The government’s use of a so-called ‘VIP lane’ to award contracts for personal protection equipment (PPE) at the height of the first wave of the pandemic was unlawful, the High Court ruled today.

The ‘high priority lane’ for sourcing suppliers of PPE in relation to around £340m worth of contracts awarded to pest control company PestFix and £252m of contracts to hedge fund Ayanda Capital in April 2020 ‘was in breach of the obligation of equal treatment’, Mrs Justice O’Farrell said in her judgment.

However, the judge said that, while it was unlawful to confer preferential treatment on PestFix and Ayanda ‘simply on the basis of [their] allocation to the high priority lane’, both companies’ offers ‘justified priority treatment on [their] merits’.

PestFix ‘offered high volumes of a range of PPE items that were in urgent demand’ while Ayanda provided ‘a unique opportunity to acquire very high volumes of PPE, through exclusive access to the full manufacturing output of a plant in [China]’, O’Farrell said.

The judge also refused to grant declaratory relief, saying: ‘Although operation of the high priority lane was in breach of the obligation of equal treatment under the [Public Contracts Regulations 2015] and therefore unlawful, it is highly likely that the outcome would not be substantially different and the contracts would have been awarded to PestFix and Ayanda.’

‘The contracts in question have been performed (or expired) and it is sufficient that the illegality is marked by this judgment,’ she added.

A linked challenge to £107.5m worth of contracts awarded to confectionary company Clandeboye was dismissed by O’Farrell.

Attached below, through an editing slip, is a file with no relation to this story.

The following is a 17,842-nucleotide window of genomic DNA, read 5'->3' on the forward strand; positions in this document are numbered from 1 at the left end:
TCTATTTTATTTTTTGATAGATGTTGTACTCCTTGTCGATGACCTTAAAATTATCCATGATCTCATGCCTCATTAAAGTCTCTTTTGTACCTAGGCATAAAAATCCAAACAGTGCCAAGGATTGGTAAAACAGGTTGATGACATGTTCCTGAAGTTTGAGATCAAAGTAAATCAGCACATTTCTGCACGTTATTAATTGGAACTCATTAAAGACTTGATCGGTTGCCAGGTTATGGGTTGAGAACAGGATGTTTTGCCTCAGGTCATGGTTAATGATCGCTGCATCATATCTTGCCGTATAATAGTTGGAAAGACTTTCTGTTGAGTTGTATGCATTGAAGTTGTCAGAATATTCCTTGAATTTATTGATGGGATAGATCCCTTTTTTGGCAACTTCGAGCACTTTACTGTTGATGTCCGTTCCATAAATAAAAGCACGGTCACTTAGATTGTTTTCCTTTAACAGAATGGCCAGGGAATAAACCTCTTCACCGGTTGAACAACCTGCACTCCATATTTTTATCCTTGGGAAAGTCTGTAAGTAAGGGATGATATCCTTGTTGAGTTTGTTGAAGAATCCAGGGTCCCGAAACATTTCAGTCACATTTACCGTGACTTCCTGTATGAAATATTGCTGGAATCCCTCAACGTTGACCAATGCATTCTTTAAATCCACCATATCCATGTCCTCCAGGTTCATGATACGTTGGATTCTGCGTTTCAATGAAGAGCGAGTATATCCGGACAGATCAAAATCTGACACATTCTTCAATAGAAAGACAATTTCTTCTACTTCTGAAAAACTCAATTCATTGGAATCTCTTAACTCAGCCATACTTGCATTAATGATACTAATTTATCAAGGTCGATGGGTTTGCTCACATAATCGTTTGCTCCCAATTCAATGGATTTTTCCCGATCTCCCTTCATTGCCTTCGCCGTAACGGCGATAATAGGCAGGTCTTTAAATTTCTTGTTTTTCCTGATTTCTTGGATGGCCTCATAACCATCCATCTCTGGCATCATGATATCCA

She also found that the Good Law Project and EveryDoctor, the campaign groups which brought the judicial review, had ‘sufficient interest’ to bring the case, adding that ‘it is not realistic to expect economic operators to mount a challenge to the award of the contracts which are at issue in these proceedings, particularly in circumstances where there has been no competition and, therefore, no obviously identifiable disappointed bidders’.

The Good Law Project said in a statement: ‘Never again should any government treat a public health crisis as an opportunity to enrich its associates and donors at public expense.’

A DHSC spokesperson said: 'At the height of the pandemic there was a desperate need for PPE to protect health and social care staff and the government rightly took swift and decisive action to secure it.  We are pleased the court has ruled that our industry call to arms was open and transparent. The ruling says it is highly likely these offers would have been awarded if they were processed through other channels also used to process offers. All contracts underwent sufficient financial and technical due diligence and the court found that we did not rely on the referral to the High Priority Lane when awarding contracts.'

Former health secretary Matt Hancock said: ‘It is good that this costly legal action has come to an end with no further action necessary. At the time, a huge number of people were doing everything they could to get PPE to the front line as fast as possible in a national emergency. As the National Audit Office has confirmed, ministers had no involvement in procurement decisions or contract management.

‘The department was doing the best it possibly could within the rules to respond to an unprecedented situation and, crucially, the court has rightly found that action was justified and absolutely no rectification or further action is necessary.’